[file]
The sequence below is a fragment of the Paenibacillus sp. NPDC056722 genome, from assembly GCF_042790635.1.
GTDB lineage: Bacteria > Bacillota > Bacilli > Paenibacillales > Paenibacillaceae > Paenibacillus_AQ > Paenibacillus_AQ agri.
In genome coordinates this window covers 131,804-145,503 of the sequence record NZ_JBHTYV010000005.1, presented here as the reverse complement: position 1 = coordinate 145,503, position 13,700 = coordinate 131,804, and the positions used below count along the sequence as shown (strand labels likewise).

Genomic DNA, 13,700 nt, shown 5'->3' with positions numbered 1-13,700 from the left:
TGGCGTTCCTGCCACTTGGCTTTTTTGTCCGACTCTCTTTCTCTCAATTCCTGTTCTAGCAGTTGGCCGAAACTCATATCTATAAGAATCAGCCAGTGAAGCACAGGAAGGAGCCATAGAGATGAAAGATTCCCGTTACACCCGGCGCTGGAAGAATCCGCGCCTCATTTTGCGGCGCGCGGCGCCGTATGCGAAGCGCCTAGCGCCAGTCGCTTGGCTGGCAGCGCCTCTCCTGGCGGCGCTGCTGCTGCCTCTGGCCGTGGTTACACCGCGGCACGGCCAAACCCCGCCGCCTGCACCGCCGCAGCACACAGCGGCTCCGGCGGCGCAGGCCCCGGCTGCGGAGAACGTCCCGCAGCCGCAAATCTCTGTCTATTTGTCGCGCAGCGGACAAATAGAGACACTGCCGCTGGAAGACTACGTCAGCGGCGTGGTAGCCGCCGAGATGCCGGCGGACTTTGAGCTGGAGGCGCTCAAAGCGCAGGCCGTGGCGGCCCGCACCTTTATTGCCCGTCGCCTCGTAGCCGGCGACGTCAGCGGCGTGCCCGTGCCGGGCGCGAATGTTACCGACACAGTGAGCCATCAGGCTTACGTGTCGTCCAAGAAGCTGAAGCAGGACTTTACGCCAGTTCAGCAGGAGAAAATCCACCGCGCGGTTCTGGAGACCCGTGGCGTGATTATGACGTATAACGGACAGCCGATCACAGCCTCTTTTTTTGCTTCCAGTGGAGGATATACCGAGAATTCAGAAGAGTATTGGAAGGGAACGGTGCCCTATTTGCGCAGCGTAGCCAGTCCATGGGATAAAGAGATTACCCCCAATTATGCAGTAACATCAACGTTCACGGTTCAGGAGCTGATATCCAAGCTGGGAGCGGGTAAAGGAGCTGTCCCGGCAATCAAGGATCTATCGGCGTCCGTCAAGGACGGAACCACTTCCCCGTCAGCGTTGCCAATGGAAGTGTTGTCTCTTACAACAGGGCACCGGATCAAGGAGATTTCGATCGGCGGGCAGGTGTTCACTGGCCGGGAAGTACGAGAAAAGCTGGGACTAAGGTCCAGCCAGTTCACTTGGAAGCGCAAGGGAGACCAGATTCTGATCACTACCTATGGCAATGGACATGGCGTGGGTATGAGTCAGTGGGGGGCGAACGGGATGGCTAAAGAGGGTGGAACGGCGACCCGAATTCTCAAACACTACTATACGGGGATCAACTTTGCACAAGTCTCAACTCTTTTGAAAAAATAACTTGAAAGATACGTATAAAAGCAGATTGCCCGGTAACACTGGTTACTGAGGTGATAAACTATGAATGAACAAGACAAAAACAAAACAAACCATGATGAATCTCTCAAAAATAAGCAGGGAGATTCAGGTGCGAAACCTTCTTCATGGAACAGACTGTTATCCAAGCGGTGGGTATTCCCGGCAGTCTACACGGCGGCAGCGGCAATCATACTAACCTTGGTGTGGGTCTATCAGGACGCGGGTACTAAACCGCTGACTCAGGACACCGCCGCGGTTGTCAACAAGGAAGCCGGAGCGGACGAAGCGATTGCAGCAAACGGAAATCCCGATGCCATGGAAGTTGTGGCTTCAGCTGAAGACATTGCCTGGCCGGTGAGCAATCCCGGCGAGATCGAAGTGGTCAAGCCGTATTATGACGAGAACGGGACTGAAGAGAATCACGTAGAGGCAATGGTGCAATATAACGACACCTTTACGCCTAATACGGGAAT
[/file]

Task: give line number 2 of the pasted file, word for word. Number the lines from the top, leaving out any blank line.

GTDB lineage: Bacteria > Bacillota > Bacilli > Paenibacillales > Paenibacillaceae > Paenibacillus_AQ > Paenibacillus_AQ agri.